Cat pics, Delta variant, and fast fashion

After my post about Victoria scratching my face last week I was worried people might think we have a psychotic cat and although she’s prone to occasional acts of violence, she’s mostly a very lovable cat. She just likes affection on her terms. Here’s proof.

She’s not very fond of being held unless she’s in the right mood.

Ben had his second AstraZeneca vaccination jab over the weekend and it was much better than the first time around. He was very ill after the first shot with a fever and he felt unwell for a good 48 hours. This time he just felt a bit achy and tired.

It’s not a minute too soon either with the Delta variant taking off in the UK. This variant is very concerning as it’s more transmissible and the early evidence suggests it’s also more virulent. One shot of the vaccine is also proving insufficient so they’re trying to move forward second doses and I’m hoping to get mine soon.

Today I had to get Elizabeth some blue leggings and a blue and white striped t-shirt for an end of term highland dance performance. At first I looked online but I couldn’t find any one shop that sold both items and I didn’t want to order half from one shop and the other half from another as then there’d be two sets of delivery to pay for. While I was in town I decided to duck into Primark. I’ve always hated this shop even though I’d never bought anything from it before which is possibly a bit biased of me. I just felt it epitomised fast throwaway fashion at a time when we should be recycling and taking better care of our environment.

Primark is the only large clothing shop left on Union Street in Aberdeen. I shop on Union Street a lot, indeed every week, so I suppose it was only a matter of time before I went into Primark. I despise soulless shopping malls even more and Primark, to its credit, is still on the high street.

I found some navy leggings almost immediately and nearly choked when I saw the price: £2. It wasn’t even on special. Even the charity shops can’t compete with that. According to the label it’s made in Bangladesh with organic cotton.

The t-shirt cost £3:50. I immediately felt angry that they sell clothes so cheaply. This price surely does not reflect the cost of externalities, which as I remember from university economics, is the cost to third parties who did not agree to incur such a cost. In this case it would be pollution from manufacturing and the contribution to carbon emissions. We all pay for this whether we buy the £2 leggings or not. Then I wondered how they could possibly pay workers for the manufacturing.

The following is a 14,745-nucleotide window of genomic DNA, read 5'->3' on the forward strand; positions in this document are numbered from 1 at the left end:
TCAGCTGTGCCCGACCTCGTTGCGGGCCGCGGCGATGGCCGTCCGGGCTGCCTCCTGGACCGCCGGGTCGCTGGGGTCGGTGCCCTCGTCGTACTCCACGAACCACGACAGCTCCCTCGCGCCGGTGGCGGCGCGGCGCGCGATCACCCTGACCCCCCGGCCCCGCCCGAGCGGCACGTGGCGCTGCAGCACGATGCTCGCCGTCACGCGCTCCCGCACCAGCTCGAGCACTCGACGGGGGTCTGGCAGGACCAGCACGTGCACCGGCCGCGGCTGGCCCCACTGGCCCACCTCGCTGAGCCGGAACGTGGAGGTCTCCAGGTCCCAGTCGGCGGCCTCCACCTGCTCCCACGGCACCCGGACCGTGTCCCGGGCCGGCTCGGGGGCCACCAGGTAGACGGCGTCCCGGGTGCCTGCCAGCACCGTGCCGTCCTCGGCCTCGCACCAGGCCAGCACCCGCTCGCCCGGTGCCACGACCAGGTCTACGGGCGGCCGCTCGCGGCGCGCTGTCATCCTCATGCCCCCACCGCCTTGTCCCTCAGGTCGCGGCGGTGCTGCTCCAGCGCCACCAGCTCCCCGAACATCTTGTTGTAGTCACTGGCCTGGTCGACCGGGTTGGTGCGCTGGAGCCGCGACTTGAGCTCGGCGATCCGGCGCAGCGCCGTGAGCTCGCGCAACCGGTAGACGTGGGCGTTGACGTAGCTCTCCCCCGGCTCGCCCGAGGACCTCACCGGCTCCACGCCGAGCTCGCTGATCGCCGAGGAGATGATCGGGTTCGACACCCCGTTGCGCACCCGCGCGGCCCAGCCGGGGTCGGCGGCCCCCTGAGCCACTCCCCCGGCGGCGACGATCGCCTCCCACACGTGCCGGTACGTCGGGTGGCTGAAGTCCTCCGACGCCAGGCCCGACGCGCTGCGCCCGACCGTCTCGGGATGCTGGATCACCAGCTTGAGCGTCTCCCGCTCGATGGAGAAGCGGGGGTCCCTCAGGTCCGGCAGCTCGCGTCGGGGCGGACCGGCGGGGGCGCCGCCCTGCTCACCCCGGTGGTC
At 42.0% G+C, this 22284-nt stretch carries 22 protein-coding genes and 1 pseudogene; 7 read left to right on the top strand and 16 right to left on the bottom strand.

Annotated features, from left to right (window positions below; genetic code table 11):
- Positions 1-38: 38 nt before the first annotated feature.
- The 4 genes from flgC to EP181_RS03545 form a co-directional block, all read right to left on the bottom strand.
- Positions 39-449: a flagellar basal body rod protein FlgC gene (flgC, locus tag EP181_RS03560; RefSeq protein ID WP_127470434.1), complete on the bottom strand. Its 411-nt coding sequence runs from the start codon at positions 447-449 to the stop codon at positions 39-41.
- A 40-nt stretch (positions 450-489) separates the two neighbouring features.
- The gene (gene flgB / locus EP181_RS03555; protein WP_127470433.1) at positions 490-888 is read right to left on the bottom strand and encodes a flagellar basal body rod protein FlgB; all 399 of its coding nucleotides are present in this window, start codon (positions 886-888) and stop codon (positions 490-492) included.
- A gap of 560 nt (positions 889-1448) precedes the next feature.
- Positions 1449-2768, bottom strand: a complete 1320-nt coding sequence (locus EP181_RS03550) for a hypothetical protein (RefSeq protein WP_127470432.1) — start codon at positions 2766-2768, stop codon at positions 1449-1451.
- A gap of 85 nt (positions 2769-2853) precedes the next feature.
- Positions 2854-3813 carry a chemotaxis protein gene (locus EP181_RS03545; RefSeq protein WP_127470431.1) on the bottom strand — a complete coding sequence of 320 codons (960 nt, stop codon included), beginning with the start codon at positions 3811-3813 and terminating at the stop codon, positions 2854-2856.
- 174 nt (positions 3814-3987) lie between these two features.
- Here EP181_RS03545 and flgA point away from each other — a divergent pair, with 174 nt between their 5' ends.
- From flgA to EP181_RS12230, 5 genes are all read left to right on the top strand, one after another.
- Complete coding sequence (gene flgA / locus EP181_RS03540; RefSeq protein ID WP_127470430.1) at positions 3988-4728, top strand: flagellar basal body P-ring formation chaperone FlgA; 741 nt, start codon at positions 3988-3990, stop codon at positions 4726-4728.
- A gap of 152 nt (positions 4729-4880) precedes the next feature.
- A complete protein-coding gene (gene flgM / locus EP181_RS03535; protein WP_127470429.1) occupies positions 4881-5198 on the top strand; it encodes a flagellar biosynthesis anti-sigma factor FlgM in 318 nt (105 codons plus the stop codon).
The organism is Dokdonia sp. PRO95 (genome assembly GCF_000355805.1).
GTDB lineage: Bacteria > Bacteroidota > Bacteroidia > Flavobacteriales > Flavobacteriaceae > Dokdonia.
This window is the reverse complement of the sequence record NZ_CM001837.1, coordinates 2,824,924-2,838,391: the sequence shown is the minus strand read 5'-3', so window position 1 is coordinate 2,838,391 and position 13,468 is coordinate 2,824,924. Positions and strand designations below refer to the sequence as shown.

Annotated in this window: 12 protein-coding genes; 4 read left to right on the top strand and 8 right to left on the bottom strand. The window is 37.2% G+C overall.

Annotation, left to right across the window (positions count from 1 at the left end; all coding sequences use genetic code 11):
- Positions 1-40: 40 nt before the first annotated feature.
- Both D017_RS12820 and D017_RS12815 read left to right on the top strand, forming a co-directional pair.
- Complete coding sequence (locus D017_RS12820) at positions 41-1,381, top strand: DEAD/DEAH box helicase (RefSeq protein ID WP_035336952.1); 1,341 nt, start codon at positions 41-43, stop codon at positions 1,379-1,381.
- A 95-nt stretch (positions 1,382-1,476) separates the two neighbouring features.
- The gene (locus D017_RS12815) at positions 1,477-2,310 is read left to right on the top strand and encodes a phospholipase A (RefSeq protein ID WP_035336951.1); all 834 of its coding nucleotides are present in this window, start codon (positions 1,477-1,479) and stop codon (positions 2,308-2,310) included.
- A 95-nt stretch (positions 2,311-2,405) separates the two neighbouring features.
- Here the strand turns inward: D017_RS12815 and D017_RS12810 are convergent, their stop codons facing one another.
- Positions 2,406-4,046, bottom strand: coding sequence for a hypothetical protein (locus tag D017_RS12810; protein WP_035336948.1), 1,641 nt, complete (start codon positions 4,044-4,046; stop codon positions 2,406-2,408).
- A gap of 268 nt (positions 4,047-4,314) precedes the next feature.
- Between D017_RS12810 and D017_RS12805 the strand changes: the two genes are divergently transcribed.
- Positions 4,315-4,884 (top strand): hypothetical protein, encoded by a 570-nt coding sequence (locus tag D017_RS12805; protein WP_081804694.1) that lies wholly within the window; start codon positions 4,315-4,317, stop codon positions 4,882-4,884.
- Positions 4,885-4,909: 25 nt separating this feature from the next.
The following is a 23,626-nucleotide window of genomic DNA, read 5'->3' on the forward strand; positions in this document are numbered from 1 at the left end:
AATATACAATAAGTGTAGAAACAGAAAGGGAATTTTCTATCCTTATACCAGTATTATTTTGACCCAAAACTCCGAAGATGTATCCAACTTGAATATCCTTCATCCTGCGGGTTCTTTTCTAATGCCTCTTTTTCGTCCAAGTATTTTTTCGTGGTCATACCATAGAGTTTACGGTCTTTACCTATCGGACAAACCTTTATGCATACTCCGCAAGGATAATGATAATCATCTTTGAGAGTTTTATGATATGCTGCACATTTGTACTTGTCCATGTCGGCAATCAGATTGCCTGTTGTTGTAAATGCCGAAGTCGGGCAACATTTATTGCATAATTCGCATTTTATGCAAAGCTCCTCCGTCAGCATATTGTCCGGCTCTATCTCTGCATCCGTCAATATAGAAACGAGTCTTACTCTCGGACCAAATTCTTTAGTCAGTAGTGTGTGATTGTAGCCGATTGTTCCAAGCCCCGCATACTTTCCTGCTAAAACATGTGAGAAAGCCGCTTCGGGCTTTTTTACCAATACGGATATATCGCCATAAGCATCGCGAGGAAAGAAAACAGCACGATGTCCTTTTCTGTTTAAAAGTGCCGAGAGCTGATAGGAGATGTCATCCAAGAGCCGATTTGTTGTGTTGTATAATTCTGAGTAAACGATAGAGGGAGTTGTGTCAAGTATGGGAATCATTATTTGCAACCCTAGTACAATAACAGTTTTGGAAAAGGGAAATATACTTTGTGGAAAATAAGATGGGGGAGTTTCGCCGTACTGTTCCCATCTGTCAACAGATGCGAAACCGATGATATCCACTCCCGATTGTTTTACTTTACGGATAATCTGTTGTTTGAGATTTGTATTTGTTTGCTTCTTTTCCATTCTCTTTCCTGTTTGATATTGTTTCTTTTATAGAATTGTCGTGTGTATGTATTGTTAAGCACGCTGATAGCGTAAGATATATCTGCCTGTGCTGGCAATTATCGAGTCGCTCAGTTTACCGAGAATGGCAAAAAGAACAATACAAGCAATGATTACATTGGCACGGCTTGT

When I got home I decided to do a bit of research and although it’s still fast fashion it’s not as bad as I feared. Primark have at least been making an effort to lift their green credentials. For instance they have clothes recycling bins in-store, they have free water fountains because they don’t sell single-use plastic water bottles, and they use sustainably sourced cotton in many products. Apparently a House of Commons environmental audit committee put them on a par with M&S when it comes to environmental concerns. I suspect many of their products come from the same factories that supply other high street chains but Primark simply sells the products for less as they’ve managed to keep costs lower. Perhaps that’s why all the other stores are closing down and Primark now stands alone on Union Street in Aberdeen?

Fortunately I don’t have to buy clothes for Elizabeth very often as she gets a lot of hand-me-downs from friends’ daughters. I prefer charity shops for myself and Daniel wears the same thing every day as does Ben. I will probably buy from Primark again as now that I know more about the company I think I may have been unfairly dismissive but I do think the environmental cost of fashion ought to be reflected in the price.

4 Replies to “Cat pics, Delta variant, and fast fashion”

  1. Interesting comment about the cost to third parties who didn’t agree to it. The world is riddled with that cost from unfettered capitalism. I’m not opposed to capitalism, as I think must of us are wired to improve our lot if we can, but generally speaking we can’t be trusted to contain it without some sort of external gatekeeping, and that’s what has been missing.

    1. Well said. Factoring in the cost of externalities seems like a good way to keep things in check. But probably every country needs to do it otherwise it creates an unlevel playing field.

  2. Hi Rachel, thanks for the thoughtful post. I feel the same when I’m forced to buy new clothes for my kids. Primark’s ethical past has been awful so they are clearly trying to make amends. Good on you have rated them ‘Not Good Enough’ which is one better than the worst 🙂 This is a nice article on the subject: https://goodonyou.eco/how-ethical-is-primark/ ‘Ultimately, the fact that Primark’s business model is based on creating huge amounts of short-lived, poorly-made fast fashion products inherently contradicts the values of ethical fashion and spells nothing but bad news for the environment, workers, and animals.’

    1. Thanks, Lucy. Yes, I agree the volume of goods we buy and throw away, especially clothing, is bad news on just about every level.

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